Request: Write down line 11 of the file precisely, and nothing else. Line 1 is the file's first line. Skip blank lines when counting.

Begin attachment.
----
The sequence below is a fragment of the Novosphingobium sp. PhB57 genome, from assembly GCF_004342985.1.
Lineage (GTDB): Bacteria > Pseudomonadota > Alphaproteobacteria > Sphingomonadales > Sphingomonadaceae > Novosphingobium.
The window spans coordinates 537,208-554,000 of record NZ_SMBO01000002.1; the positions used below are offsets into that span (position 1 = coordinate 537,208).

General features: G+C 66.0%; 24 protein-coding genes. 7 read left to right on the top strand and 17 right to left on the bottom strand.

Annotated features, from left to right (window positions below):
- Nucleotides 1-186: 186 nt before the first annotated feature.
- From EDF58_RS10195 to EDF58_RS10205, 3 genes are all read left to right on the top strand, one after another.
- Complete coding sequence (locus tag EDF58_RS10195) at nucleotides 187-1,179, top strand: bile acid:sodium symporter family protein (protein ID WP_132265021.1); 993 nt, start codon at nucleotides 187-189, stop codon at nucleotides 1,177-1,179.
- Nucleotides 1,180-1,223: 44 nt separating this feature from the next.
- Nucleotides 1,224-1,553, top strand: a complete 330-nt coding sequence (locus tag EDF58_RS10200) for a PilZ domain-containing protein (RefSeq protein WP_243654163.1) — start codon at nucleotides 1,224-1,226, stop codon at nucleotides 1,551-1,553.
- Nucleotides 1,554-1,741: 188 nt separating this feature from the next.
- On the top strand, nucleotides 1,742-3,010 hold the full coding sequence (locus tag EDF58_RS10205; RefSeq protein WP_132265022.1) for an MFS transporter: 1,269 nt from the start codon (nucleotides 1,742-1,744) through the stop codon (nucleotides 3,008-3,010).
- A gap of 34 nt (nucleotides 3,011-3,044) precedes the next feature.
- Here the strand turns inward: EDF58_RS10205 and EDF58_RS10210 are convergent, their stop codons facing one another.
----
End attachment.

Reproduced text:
- Nucleotides 1,554-1,741: 188 nt separating this feature from the next.